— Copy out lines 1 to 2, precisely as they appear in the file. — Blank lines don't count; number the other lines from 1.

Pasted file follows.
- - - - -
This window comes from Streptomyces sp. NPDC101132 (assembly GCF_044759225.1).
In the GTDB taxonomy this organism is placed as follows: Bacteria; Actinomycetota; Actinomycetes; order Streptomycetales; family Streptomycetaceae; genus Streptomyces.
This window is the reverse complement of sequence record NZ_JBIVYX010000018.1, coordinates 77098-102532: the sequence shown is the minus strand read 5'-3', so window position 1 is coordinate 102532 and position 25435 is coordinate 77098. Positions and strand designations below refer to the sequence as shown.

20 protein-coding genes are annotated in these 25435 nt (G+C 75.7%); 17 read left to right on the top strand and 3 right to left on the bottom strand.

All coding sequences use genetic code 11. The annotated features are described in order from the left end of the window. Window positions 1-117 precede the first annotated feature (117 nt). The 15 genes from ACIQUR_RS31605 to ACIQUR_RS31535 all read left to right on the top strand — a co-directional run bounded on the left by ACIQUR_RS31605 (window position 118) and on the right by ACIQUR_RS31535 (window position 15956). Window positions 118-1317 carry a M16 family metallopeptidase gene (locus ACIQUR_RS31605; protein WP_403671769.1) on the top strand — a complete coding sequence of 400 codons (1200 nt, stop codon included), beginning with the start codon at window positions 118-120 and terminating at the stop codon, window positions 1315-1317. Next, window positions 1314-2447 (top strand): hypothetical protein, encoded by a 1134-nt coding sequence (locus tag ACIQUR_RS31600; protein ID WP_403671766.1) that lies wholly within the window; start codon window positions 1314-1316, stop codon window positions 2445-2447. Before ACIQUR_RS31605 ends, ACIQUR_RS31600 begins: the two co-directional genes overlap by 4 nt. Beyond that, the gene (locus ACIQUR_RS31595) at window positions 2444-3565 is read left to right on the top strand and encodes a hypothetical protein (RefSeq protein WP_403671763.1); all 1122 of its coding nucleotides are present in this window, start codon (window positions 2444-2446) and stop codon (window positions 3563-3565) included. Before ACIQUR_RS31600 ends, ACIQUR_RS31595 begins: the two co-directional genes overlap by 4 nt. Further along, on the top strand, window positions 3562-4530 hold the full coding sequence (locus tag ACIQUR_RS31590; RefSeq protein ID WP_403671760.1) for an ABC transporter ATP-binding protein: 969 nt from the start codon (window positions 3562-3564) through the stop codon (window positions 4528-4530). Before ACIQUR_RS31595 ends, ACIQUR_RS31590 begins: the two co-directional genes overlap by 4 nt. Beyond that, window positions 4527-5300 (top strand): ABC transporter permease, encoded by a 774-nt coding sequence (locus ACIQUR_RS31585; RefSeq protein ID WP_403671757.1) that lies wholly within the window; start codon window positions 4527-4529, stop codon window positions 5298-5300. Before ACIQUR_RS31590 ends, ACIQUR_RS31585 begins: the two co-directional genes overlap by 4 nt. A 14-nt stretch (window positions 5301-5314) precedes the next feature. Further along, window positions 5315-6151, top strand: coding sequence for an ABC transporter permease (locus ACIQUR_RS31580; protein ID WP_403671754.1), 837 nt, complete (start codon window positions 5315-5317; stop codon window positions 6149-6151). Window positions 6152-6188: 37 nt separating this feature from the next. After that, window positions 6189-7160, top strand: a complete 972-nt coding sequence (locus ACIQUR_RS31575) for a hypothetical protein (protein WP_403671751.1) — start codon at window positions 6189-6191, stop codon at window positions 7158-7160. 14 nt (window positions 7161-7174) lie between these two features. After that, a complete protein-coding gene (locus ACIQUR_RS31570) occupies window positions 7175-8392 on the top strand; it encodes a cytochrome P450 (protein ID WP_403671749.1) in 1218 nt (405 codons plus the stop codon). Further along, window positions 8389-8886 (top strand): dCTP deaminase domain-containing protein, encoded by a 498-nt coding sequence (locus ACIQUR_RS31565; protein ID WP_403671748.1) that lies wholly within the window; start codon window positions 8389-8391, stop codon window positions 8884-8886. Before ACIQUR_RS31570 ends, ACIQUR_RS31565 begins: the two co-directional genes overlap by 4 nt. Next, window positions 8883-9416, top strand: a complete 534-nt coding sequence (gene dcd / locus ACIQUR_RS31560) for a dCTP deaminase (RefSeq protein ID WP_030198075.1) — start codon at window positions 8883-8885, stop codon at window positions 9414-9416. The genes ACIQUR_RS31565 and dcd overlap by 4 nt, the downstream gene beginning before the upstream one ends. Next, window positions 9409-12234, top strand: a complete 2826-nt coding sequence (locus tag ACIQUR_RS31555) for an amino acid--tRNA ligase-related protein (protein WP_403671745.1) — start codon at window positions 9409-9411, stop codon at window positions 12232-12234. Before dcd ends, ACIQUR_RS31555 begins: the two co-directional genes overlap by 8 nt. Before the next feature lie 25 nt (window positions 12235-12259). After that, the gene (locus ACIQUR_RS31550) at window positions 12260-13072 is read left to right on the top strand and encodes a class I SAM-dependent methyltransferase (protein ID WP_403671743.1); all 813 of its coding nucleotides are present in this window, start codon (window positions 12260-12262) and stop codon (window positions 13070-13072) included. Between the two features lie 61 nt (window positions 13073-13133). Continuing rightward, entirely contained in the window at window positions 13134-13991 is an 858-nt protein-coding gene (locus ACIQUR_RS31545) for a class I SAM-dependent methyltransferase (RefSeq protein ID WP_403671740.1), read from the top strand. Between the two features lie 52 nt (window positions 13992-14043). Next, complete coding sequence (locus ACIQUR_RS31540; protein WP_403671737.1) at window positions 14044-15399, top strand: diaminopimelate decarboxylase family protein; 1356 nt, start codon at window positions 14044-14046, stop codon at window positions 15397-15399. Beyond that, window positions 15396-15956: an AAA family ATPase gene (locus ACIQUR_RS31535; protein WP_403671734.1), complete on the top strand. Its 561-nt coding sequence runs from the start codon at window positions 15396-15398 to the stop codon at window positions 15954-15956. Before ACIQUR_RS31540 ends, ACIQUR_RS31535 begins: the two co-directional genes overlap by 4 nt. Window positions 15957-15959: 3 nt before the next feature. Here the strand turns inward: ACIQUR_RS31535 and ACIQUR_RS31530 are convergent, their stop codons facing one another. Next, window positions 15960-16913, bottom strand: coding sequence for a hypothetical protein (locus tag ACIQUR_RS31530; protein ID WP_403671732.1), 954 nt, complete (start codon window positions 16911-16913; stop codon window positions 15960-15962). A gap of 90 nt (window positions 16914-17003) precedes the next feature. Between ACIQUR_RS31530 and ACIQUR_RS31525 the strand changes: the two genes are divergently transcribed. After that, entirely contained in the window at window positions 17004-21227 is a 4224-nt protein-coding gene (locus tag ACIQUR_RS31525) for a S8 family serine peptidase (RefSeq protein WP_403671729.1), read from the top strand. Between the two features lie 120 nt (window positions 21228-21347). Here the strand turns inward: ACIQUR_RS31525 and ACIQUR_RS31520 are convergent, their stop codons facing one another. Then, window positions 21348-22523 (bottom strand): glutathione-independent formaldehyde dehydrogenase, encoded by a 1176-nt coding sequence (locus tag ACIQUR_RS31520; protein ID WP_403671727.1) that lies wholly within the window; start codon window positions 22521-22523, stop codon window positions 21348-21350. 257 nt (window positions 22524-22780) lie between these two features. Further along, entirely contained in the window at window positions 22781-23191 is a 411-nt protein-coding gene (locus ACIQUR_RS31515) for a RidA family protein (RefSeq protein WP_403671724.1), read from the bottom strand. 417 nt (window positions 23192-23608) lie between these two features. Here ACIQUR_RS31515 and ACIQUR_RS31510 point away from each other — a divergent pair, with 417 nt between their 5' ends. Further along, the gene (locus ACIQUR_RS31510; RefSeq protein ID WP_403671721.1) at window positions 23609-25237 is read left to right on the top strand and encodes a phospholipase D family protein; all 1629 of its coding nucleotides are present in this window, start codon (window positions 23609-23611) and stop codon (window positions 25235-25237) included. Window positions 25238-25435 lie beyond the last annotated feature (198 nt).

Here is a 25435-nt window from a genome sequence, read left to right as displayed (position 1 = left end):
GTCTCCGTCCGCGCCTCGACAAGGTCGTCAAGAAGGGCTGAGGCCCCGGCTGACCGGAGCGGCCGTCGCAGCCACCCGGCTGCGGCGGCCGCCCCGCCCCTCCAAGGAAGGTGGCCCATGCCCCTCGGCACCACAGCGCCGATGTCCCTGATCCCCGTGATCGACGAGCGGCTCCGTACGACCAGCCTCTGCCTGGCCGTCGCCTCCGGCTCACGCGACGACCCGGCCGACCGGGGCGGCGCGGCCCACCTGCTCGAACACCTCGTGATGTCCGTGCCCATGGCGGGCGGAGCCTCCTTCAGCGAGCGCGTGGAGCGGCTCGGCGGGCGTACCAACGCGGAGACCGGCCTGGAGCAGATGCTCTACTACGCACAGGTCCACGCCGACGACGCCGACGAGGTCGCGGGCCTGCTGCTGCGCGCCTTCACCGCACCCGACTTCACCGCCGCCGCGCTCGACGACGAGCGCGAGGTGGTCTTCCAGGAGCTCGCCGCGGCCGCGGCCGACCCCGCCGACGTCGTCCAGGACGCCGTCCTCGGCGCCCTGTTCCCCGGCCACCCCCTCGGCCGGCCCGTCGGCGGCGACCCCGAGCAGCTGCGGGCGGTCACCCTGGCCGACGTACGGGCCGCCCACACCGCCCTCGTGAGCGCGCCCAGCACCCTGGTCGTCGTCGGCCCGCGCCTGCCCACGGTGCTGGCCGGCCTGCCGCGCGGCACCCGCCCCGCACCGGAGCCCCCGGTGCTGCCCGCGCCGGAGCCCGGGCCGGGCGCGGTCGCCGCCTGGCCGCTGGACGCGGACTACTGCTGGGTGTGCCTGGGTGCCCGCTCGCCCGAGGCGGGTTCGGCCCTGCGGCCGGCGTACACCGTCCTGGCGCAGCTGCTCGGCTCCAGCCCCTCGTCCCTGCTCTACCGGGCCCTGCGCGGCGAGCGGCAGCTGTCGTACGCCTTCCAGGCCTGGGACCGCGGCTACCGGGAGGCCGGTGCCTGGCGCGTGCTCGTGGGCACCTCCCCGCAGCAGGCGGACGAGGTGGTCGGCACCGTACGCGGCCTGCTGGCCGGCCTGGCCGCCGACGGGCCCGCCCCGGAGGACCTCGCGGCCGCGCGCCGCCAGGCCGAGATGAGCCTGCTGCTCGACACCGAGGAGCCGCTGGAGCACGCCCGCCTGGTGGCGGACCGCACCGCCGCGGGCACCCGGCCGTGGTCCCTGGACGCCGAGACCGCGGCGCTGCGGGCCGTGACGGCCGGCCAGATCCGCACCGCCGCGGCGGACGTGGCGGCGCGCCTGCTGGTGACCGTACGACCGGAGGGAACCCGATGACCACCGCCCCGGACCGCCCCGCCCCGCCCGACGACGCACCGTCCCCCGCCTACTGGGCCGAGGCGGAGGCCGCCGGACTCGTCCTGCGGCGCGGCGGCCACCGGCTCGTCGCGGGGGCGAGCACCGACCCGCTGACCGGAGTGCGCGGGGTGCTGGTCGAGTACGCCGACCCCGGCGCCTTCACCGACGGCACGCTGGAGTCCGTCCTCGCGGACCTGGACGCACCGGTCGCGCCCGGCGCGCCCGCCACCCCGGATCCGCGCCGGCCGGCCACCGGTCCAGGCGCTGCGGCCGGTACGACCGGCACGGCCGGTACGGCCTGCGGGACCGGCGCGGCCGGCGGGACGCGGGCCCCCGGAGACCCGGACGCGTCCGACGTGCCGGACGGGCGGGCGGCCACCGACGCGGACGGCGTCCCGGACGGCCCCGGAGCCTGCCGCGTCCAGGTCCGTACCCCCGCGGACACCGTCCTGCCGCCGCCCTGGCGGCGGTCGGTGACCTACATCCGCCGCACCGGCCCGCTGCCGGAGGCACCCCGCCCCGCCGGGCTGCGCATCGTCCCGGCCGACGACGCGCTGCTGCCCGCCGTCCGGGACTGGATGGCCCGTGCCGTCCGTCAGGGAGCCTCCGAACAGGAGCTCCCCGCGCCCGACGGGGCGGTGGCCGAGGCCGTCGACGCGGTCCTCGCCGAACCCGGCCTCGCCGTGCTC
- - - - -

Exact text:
This window comes from Streptomyces sp. NPDC101132 (assembly GCF_044759225.1).
In the GTDB taxonomy this organism is placed as follows: Bacteria; Actinomycetota; Actinomycetes; order Streptomycetales; family Streptomycetaceae; genus Streptomyces.